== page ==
- clearly communicate the employer value proposition (EVP) as well as mission, vision, culture, values and corporate identity;
- provide new employees with the insight into what to expect day-to-day;
- provide the opportunity for new hires to interact with a colleagues and team mates; and
- provide new employees with an information kit (can be accessible online), which details role expectations, performance criteria, employee benefits, learning and development plans, career paths, team environment, customers, key sec holders, management team, social events and initiatives and resources systems.
This could also include an electronic tour of the company, self-service portals and newsletters.
Training new hires
How much time should be set aside for training new hires? Over what period should induction and technical training take place? Aberdeen's 2014 Talent acquisition report identified that 20 per cent of companies' new hire processes take one week and 15 per cent only one day. This seems to be a trend with only 37 per cent extending the training beyond one month.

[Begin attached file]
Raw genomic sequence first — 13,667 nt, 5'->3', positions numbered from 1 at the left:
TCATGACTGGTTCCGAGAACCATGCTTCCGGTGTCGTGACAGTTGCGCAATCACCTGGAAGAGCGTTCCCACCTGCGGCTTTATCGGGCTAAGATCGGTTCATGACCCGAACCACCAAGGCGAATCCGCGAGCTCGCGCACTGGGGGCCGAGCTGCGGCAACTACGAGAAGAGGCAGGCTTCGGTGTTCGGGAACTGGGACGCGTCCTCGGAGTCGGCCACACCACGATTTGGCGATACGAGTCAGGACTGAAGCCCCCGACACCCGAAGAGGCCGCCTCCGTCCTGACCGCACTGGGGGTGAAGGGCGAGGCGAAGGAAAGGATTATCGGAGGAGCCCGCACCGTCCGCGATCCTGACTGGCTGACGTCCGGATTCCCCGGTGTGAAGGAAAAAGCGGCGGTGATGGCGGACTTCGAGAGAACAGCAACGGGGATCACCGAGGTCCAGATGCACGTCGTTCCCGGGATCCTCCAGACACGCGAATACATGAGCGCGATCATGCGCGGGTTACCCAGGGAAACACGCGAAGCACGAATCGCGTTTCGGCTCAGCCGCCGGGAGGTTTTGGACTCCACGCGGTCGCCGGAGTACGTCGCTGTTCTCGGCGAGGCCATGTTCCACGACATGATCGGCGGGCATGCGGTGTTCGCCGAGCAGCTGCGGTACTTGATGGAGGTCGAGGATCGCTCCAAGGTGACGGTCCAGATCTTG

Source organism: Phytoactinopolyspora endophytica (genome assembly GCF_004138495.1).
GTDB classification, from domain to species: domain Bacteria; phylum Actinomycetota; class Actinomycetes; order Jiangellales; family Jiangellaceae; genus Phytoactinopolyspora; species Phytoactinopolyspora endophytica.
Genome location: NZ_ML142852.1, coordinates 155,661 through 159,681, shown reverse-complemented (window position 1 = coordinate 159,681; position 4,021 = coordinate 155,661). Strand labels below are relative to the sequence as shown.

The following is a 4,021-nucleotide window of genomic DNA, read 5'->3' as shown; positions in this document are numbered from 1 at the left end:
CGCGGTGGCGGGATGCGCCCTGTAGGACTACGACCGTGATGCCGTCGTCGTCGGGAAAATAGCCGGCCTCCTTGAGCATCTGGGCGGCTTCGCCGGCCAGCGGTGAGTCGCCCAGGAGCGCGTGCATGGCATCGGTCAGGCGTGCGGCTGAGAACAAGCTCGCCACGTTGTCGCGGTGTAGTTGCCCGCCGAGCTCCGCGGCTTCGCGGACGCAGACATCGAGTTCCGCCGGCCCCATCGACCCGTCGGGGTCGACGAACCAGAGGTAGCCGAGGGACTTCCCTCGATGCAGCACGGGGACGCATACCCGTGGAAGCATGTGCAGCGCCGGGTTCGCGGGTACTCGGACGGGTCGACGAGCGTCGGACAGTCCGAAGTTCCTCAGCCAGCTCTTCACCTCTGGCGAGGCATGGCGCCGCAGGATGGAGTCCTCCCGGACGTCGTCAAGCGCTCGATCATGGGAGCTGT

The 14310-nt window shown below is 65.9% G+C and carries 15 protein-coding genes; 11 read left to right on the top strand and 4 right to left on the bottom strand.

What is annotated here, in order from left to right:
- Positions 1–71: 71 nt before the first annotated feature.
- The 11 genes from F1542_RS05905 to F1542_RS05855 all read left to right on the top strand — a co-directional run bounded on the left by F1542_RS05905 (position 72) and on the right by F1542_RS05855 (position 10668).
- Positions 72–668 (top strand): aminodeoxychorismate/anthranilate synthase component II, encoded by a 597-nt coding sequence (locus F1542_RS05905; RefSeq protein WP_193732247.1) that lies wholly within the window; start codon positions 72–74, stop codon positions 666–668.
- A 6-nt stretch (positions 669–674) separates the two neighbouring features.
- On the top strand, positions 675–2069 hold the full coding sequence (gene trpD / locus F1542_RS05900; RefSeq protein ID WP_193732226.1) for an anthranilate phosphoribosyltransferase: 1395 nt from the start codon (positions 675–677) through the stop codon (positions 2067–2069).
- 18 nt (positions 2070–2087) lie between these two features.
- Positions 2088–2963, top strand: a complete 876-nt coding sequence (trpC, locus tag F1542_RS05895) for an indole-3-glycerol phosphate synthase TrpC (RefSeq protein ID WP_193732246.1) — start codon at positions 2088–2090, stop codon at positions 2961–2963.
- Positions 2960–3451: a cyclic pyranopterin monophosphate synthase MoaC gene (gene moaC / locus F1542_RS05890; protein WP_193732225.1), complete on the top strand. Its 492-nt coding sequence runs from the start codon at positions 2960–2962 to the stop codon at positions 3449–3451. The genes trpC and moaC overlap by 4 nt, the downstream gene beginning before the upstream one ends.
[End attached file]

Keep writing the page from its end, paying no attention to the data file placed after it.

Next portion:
Research results confirm that shorter onboarding programs often make it more difficult to build the capability and knowledge so they are resourced and knowledgeable enough to be able to do the job. Aberdeen has found that companies with short ongoing programs are nine per cent less likely to retain first-year employees than those with a month or longer program.
Best in-class companies are 1.6 times more likely to offer a portal to new hires where they can access forms, procedures and processes. They are also 2.54 times likely to track new hires’ progress in the onboarding process.
What is the key to ensuring your employees remain committed and engaged?
The best place to start is to ensure that you understand what motivates your new employees? What are their preferences and what is their learning style? This is best will achieved through conducting a robust psychometric assessment process for new and potential employees. It will provide you with a very objective insight into each employee.